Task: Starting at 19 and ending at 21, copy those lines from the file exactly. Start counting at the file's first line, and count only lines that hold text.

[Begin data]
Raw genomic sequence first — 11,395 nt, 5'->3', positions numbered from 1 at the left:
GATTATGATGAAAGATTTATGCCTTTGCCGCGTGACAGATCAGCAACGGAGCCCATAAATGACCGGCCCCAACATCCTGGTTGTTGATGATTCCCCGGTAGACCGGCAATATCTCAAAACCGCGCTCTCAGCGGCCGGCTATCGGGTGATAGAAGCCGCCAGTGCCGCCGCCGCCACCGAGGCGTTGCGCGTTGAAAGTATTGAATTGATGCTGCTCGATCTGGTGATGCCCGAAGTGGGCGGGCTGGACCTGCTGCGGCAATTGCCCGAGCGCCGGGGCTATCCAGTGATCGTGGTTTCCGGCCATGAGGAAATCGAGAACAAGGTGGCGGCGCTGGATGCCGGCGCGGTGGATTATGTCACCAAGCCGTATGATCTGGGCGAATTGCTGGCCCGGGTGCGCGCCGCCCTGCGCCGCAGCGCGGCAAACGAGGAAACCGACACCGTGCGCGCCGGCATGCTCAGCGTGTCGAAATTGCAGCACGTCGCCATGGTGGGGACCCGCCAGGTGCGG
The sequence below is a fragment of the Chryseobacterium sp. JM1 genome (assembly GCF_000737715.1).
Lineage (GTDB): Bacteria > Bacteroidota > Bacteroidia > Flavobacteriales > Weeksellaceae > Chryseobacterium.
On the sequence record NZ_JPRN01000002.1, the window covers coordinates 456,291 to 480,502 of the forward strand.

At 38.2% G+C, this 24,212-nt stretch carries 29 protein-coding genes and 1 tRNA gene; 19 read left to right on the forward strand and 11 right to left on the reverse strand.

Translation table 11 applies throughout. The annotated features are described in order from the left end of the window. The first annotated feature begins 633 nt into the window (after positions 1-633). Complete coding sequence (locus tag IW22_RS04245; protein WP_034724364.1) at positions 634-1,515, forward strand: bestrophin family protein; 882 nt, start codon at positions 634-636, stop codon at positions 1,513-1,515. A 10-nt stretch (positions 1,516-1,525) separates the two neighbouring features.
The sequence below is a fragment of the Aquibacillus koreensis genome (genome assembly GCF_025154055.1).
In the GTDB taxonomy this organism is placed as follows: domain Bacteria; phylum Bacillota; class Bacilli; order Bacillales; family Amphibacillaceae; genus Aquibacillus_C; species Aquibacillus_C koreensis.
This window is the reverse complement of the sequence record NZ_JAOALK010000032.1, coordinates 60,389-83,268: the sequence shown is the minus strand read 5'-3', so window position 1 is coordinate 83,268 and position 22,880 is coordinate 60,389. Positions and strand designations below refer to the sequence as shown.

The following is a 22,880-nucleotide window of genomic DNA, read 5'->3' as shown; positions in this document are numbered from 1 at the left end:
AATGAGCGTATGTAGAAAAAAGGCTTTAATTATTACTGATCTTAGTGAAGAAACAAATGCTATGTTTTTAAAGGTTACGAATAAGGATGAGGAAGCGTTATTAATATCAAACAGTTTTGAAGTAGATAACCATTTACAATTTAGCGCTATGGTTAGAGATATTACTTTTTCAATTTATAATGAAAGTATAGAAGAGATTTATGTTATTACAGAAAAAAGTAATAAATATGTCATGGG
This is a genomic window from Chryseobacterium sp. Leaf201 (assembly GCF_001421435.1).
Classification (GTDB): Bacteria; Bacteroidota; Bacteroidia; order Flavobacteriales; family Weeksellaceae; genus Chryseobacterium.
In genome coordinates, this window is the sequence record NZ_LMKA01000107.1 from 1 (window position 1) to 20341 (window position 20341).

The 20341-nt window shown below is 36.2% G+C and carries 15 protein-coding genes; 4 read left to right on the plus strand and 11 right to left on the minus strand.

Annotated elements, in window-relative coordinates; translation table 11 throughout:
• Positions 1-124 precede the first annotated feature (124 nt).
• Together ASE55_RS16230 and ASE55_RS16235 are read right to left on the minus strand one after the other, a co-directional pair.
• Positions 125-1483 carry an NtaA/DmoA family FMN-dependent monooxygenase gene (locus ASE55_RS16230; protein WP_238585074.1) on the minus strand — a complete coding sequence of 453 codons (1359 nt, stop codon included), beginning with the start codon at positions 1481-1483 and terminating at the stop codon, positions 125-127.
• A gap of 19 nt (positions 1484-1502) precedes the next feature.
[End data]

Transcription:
• Together ASE55_RS16230 and ASE55_RS16235 are read right to left on the minus strand one after the other, a co-directional pair.
• Positions 125-1483 carry an NtaA/DmoA family FMN-dependent monooxygenase gene (locus ASE55_RS16230; protein WP_238585074.1) on the minus strand — a complete coding sequence of 453 codons (1359 nt, stop codon included), beginning with the start codon at positions 1481-1483 and terminating at the stop codon, positions 125-127.
• A gap of 19 nt (positions 1484-1502) precedes the next feature.